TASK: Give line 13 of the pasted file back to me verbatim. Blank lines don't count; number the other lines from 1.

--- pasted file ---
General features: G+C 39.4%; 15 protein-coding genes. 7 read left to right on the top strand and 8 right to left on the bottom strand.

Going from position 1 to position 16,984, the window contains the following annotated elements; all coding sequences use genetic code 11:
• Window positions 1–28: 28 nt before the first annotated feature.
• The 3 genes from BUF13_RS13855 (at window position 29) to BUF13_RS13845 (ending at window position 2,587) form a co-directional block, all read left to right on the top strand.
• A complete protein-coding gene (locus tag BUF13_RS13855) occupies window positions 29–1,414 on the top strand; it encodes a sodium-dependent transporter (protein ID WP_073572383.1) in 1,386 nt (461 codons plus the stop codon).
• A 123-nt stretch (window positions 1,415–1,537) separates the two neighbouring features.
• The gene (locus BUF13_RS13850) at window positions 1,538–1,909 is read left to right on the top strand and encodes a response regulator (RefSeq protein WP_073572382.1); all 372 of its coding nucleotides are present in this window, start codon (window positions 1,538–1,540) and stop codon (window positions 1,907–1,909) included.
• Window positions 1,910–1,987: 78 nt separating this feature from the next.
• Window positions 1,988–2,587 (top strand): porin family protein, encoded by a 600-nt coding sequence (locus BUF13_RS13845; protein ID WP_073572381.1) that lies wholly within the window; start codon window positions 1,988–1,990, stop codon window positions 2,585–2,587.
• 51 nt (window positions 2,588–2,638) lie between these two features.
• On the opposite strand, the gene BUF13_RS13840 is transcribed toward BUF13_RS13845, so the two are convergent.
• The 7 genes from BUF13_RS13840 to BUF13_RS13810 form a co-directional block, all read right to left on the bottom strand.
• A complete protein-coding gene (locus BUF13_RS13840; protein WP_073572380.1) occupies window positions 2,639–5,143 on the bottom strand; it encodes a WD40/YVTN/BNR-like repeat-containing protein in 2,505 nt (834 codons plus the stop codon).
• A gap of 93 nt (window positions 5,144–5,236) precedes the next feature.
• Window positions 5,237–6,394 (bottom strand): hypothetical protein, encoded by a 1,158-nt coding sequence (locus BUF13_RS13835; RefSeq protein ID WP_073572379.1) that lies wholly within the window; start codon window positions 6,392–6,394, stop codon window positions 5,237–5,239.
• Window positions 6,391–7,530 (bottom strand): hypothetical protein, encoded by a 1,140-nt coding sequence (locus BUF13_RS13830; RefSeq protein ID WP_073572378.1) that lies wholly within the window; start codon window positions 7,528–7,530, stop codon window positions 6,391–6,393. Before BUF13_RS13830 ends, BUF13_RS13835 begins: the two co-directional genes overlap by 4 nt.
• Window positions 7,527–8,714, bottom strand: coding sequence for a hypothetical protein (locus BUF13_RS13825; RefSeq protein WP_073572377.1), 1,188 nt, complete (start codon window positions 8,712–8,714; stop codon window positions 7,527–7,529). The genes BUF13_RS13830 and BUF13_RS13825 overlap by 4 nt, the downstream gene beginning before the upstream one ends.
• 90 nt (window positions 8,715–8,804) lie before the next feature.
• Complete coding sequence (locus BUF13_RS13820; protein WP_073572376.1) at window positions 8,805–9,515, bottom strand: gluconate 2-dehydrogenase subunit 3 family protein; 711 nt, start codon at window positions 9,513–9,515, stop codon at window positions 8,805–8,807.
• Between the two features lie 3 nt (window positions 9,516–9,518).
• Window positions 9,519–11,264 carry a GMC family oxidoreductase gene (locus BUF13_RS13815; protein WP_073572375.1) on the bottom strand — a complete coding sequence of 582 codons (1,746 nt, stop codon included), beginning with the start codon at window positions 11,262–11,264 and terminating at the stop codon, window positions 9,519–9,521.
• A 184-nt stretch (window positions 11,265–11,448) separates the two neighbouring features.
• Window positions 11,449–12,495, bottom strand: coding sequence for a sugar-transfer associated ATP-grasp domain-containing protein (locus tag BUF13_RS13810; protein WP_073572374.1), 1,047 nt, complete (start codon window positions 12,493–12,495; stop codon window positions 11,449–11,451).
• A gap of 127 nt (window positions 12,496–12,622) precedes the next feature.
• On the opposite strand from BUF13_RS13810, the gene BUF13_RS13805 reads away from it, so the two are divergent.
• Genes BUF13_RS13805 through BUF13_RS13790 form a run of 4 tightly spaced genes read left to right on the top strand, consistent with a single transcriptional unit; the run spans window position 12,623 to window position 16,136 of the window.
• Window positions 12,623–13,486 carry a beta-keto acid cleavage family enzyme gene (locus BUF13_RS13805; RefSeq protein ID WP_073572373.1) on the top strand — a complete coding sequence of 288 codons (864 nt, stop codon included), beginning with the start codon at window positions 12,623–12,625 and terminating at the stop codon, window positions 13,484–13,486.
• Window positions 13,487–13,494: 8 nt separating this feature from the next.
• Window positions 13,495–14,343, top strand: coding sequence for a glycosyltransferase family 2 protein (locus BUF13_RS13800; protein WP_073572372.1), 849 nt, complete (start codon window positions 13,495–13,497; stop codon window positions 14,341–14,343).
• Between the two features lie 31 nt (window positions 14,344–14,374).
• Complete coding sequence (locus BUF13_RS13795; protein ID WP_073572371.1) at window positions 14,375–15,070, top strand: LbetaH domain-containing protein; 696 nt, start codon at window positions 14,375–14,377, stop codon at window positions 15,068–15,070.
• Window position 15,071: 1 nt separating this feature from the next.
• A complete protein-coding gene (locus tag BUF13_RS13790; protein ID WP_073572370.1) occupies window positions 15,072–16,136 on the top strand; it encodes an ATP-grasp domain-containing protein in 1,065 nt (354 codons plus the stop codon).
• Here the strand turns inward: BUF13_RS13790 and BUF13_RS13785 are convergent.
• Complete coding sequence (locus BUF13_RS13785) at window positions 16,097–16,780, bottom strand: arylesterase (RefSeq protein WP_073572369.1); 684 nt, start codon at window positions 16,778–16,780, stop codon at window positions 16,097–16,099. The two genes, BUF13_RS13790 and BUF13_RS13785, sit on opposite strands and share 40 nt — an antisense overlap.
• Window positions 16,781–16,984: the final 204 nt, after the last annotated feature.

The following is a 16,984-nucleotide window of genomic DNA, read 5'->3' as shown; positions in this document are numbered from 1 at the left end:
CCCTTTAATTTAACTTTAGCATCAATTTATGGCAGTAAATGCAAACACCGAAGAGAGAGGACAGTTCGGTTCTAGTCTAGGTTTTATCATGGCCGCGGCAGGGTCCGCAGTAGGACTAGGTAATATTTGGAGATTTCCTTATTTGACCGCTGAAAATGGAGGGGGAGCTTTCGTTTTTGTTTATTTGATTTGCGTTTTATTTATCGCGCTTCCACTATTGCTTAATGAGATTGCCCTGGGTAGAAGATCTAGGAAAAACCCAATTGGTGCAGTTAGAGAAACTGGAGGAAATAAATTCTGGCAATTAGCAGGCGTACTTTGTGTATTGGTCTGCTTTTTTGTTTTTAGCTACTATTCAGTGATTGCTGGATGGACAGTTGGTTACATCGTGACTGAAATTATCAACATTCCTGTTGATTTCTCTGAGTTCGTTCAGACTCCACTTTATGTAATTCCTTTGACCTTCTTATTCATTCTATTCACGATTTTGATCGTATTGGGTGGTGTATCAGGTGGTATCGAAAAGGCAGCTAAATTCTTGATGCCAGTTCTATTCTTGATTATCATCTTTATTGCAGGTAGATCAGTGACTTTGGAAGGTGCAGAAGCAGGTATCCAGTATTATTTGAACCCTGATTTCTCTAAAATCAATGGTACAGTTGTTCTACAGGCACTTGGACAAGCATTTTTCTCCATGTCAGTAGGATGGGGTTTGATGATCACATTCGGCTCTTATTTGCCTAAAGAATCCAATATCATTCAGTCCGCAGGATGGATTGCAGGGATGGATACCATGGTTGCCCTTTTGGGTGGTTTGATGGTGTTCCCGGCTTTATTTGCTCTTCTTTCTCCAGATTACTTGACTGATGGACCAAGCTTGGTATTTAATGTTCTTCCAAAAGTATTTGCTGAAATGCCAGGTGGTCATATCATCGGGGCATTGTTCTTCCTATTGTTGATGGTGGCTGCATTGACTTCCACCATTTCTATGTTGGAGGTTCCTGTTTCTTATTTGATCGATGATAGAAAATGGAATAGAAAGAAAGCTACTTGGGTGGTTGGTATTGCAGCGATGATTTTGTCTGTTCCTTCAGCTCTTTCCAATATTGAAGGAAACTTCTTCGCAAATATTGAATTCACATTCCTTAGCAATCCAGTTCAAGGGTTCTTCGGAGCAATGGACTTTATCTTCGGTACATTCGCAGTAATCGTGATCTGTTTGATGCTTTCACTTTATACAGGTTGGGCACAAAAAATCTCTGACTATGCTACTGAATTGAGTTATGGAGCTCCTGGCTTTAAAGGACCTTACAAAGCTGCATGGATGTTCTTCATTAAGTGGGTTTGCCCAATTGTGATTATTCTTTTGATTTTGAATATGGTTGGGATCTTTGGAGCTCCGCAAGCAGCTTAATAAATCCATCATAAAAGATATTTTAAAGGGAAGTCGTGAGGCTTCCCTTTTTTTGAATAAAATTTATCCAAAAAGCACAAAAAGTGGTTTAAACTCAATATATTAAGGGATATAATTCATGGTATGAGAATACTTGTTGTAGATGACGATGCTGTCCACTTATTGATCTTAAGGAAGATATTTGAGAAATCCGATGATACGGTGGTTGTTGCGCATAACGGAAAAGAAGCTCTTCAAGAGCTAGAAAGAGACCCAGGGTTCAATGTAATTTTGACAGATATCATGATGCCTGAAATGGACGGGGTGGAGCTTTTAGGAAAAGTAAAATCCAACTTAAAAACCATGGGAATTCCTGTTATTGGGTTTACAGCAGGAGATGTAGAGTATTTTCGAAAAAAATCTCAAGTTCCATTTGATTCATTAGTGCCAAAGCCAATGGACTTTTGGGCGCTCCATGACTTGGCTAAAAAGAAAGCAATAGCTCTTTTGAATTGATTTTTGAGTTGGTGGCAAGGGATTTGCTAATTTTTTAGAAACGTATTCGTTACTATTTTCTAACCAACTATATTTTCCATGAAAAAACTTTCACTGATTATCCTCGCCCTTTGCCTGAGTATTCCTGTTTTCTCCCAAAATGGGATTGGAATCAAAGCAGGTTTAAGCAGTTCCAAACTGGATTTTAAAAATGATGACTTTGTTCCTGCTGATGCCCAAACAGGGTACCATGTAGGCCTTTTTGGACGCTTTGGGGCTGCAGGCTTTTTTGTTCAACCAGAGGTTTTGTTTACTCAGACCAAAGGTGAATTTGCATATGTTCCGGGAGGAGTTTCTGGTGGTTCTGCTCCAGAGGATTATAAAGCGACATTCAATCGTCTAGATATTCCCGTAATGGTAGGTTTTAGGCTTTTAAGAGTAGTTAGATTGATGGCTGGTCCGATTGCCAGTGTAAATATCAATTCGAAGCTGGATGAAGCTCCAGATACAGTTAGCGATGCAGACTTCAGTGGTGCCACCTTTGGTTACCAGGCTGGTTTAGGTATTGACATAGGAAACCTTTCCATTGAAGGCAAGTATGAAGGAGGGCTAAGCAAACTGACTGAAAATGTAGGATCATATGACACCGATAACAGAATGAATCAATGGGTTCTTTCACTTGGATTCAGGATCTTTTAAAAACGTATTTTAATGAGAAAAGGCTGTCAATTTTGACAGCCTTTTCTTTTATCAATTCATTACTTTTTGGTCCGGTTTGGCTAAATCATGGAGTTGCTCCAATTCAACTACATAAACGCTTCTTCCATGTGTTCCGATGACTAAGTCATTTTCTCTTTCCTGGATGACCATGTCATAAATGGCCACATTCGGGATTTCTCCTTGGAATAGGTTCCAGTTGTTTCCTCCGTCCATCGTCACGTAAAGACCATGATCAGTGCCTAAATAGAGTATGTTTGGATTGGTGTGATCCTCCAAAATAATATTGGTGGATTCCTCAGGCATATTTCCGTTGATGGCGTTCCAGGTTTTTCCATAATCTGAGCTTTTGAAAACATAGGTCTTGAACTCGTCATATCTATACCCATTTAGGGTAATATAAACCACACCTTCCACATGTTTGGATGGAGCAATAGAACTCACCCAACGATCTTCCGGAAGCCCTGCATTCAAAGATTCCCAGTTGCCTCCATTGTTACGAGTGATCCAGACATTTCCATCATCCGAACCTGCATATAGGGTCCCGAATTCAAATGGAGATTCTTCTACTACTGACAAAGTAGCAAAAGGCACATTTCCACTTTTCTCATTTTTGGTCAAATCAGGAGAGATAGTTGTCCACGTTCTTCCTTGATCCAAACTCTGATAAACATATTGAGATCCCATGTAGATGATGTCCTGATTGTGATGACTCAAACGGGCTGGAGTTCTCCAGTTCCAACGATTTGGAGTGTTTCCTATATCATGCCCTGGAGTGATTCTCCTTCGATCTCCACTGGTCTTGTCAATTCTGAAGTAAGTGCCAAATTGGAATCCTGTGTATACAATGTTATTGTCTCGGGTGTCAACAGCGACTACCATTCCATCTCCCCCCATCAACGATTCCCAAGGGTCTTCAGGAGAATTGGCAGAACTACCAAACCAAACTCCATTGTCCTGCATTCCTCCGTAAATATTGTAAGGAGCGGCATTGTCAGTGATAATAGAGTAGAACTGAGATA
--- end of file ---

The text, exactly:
• A complete protein-coding gene (locus BUF13_RS13840; protein WP_073572380.1) occupies window positions 2,639–5,143 on the bottom strand; it encodes a WD40/YVTN/BNR-like repeat-containing protein in 2,505 nt (834 codons plus the stop codon).